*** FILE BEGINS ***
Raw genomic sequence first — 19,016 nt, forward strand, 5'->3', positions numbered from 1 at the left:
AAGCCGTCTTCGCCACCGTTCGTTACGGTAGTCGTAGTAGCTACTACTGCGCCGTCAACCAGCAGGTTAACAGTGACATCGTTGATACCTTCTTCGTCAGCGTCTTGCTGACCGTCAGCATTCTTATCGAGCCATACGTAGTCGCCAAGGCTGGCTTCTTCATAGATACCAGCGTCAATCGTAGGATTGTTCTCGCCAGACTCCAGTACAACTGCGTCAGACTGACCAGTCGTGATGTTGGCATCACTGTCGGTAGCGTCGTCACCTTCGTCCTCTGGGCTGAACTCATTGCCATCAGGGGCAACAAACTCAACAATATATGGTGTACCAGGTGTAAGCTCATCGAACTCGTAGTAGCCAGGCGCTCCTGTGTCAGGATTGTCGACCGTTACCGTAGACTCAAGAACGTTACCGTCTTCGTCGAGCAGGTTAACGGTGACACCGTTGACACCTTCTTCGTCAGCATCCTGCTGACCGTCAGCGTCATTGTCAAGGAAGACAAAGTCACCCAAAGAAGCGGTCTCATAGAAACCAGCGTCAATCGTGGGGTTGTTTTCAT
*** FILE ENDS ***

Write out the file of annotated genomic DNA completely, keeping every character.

Raw genomic sequence first — 19,016 nt, forward strand, 5'->3', positions numbered from 1 at the left:
AAGCCGTCTTCGCCACCGTTCGTTACGGTAGTCGTAGTAGCTACTACTGCGCCGTCAACCAGCAGGTTAACAGTGACATCGTTGATACCTTCTTCGTCAGCGTCTTGCTGACCGTCAGCATTCTTATCGAGCCATACGTAGTCGCCAAGGCTGGCTTCTTCATAGATACCAGCGTCAATCGTAGGATTGTTCTCGCCAGACTCCAGTACAACTGCGTCAGACTGACCAGTCGTGATGTTGGCATCACTGTCGGTAGCGTCGTCACCTTCGTCCTCTGGGCTGAACTCATTGCCATCAGGGGCAACAAACTCAACAATATATGGTGTACCAGGTGTAAGCTCATCGAACTCGTAGTAGCCAGGCGCTCCTGTGTCAGGATTGTCGACCGTTACCGTAGACTCAAGAACGTTACCGTCTTCGTCGAGCAGGTTAACGGTGACACCGTTGACACCTTCTTCGTCAGCATCCTGCTGACCGTCAGCGTCATTGTCAAGGAAGACAAAGTCACCCAAAGAAGCGGTCTCATAGAAACCAGCGTCAATCGTGGGGTTGTTTTCAT